Hispanic Access Foundation, a national nonprofit that offers equitable research about the Latino community, has launched an air quality monitoring program in Caldwell to understand the impact that air pollution has on Idaho Latinos, according to a press release.
El Aire Que Respiramos, or “the air we breathe” in English, was launched in September as a community science project aimed to understand the air quality issues across different Latino communities in the U.S. The goal of the program is also to empower Latinos to take action to address the pollutants that cause poor health and climate change, according to the nonprofit’s website.
Caldwell is one of 12 locations where the program is taking place. Other locations where the project is taking place include:
- Commerce, CA
- Indio, CA
- La Mirada, CA
- San Bernardino, CA
- San Jacinto, CA
- Hollywood, CA
- Pharr, TX
- Weslaco, TX
- Blue Island, IL
- El Paso, TX
- Henderson, NV
Juan Rosas, the national coordinator of the nonprofit’s air quality project, told the Idaho Capital Sun in an interview that while Latinos are known for their hard work ethic, he said they are often working jobs where they are put at risk.
“Latinos are very hard working people, but they suffer in a lot of ways that a lot of communities do not,” Rosas said. “For example, we know Hispanic communities are leaders in agriculture, which is fantastic, but they are living in places with bad water quality, especially if they live near ports or factories.”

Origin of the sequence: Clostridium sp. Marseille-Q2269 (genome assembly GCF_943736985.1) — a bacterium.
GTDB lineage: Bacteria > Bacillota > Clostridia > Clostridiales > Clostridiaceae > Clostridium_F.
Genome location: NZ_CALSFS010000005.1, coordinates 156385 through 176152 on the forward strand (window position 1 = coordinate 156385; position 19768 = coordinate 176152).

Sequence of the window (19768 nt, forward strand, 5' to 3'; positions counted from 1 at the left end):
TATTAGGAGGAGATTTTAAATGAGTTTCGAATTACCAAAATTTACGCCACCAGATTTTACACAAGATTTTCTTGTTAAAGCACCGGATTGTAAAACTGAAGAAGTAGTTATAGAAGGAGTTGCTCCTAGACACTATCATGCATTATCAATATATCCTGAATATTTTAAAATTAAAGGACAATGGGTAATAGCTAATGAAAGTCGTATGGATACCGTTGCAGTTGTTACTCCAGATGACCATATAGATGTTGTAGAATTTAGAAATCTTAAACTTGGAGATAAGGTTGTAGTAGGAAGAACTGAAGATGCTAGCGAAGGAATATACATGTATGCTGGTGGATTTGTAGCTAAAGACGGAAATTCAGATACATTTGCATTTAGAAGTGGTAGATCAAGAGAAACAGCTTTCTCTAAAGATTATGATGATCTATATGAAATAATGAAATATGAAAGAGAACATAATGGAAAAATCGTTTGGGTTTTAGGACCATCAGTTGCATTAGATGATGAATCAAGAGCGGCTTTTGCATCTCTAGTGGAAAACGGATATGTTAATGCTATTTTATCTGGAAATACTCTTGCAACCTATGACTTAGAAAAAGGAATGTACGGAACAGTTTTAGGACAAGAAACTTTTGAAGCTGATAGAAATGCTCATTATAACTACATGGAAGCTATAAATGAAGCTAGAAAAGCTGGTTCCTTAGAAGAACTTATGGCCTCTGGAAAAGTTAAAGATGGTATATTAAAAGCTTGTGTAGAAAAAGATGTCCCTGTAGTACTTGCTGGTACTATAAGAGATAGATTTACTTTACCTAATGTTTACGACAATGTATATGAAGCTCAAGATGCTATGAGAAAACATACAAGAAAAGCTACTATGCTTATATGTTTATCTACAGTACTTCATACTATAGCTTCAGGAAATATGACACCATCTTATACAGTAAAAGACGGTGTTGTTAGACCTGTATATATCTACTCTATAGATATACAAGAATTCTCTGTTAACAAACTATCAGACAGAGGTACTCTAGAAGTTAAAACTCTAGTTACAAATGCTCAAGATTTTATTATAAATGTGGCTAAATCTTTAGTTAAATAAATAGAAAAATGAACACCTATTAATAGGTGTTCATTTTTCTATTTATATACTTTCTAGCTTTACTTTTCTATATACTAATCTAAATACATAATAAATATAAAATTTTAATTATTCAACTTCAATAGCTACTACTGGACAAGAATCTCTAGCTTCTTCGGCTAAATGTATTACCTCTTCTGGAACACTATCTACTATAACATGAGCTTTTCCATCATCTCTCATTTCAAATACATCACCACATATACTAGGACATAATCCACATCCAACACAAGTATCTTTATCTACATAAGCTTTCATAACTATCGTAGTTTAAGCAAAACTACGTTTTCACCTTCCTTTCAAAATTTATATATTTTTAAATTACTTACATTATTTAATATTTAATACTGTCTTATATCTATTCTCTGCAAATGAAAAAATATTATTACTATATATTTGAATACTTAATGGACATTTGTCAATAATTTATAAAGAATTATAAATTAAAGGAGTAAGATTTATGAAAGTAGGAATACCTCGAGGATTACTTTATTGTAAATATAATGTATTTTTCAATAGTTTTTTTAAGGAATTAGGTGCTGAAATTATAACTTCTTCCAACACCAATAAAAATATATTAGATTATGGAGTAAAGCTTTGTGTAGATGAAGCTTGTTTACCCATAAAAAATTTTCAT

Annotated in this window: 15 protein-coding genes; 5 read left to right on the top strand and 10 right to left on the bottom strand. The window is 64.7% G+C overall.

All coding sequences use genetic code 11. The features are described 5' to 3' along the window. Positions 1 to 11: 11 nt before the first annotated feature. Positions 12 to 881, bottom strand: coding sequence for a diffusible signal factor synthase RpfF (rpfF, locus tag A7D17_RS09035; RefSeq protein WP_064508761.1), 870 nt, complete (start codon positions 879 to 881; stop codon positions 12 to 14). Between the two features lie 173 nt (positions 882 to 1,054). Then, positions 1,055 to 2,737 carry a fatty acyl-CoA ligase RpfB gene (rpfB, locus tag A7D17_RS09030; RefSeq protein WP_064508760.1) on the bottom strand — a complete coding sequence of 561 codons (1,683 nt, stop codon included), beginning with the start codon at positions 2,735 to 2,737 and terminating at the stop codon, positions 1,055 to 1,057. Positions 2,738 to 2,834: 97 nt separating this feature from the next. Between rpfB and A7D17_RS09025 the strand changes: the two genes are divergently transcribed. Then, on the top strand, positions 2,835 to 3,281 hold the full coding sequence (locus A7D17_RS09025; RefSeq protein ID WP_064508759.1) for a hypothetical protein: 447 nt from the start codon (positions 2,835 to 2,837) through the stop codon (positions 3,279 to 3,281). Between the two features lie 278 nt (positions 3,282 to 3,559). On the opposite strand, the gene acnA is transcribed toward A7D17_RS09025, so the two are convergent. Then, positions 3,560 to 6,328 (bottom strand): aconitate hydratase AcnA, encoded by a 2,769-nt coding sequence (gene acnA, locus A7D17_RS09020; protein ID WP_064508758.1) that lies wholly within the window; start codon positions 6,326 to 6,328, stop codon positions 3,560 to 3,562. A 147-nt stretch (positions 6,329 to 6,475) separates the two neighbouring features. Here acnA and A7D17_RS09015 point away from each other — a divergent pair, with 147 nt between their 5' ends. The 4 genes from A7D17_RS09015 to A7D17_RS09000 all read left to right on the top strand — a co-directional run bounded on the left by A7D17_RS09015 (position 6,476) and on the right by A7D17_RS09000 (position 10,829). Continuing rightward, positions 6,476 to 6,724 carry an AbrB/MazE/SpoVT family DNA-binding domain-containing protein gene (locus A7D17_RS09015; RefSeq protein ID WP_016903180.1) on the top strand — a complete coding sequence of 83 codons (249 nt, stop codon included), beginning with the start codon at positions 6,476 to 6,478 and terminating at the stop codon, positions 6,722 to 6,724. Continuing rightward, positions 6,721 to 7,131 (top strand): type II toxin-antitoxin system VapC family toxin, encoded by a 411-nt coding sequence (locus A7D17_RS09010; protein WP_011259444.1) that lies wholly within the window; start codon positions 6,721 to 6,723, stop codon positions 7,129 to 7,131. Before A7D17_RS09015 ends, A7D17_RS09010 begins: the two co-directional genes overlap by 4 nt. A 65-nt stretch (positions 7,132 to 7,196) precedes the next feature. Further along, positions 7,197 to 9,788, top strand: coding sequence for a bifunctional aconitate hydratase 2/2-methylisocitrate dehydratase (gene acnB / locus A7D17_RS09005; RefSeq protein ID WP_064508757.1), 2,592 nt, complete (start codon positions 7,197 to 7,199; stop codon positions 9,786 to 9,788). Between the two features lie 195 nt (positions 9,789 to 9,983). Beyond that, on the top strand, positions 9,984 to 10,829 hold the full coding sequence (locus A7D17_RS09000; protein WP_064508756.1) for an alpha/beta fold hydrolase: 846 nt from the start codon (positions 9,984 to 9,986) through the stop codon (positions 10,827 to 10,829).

Rosas said Caldwell was selected for the program because of its concentration of Latinos working in agriculture. Caldwell is one of Idaho’s cities with the highest percentage of Latinos. According to the U.S. Census Bureau, nearly 38% of the city’s population identifies as Latino.
Funded by the Environmental Protection Agency, the Hispanic Access Foundation was granted $500,000 to complete the projects across the U.S. The project will take place in Caldwell over a three year period.
Rosas said the end goal of the program is to innovate policy solutions to improve air quality or learn from communities who have good air quality.
Health inequities among Idaho Latinos
Latinos are more prone to health impacts of air pollution given the geographical risk of where they live, work, go to school, and play, according to the Hispanic Access Foundation.
Chris Hennigan, a professor at the University of Maryland and the project’s air quality consultant, said in the press release that exposure to air pollution is responsible for millions of premature deaths each year, making it a leading environmental risk factor.
“Air pollution causes numerous diseases and deleterious health effects, including cardiovascular, respiratory and neurological impairments,” he said. “There are disparities in air pollution exposure by race and socioeconomic class, underscoring its role as a major issue of environmental justice.”
According to the Hispanic Access website, nearly 1.8 million Latinos in the U.S. live in areas where toxic air pollution from oil and gas facilities is so high that residents are at a higher risk of cancer. Latinos are also twice as likely to visit an emergency room for asthma, and Latino children are twice as likely to die from asthma compared to their white counterparts, according to Hispanic Access.
According to a health report from the Idaho Commission on Hispanic Affairs, the leading causes of deaths for Idaho Latinos in 2020 were heart disease, cancer and COVID-19. In 2020, deaths from COVID-19 for Idaho Latinos were more than double the deaths for non-Hispanic Idaho residents.
The project is in its initial stages of developing, Rosas said, but the Hispanic Access team will use an air quality monitoring system called “Purple Air,” to collect real-time air quality data and analyze trends.